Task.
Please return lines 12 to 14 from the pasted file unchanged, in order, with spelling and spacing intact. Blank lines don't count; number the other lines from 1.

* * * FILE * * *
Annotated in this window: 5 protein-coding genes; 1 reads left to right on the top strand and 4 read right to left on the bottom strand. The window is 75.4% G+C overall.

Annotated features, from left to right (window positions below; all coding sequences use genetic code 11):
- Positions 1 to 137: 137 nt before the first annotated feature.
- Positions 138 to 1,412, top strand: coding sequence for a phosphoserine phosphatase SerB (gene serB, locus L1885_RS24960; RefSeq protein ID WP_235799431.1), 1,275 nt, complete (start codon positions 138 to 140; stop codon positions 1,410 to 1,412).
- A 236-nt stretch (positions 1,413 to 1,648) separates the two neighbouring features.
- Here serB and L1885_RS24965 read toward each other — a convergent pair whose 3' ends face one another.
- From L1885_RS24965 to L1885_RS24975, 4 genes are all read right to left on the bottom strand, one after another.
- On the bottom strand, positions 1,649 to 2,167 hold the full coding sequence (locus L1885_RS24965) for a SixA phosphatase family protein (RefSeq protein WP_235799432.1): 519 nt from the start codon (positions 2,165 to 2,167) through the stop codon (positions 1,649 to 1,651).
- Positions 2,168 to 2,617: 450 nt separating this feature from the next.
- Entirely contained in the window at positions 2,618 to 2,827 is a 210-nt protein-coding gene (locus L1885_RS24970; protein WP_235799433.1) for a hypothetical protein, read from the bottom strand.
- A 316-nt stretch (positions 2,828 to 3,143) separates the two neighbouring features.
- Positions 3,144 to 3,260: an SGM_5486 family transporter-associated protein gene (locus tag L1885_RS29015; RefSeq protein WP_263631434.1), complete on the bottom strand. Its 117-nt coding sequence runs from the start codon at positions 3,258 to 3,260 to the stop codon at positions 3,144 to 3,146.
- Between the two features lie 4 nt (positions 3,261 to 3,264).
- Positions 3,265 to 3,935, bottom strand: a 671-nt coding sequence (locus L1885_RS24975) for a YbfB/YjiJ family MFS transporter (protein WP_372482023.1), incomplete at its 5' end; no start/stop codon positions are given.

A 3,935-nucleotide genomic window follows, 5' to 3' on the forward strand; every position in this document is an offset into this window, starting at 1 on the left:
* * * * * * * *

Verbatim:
- Positions 3,144 to 3,260: an SGM_5486 family transporter-associated protein gene (locus tag L1885_RS29015; RefSeq protein WP_263631434.1), complete on the bottom strand. Its 117-nt coding sequence runs from the start codon at positions 3,258 to 3,260 to the stop codon at positions 3,144 to 3,146.
- Between the two features lie 4 nt (positions 3,261 to 3,264).
- Positions 3,265 to 3,935, bottom strand: a 671-nt coding sequence (locus L1885_RS24975) for a YbfB/YjiJ family MFS transporter (protein WP_372482023.1), incomplete at its 5' end; no start/stop codon positions are given.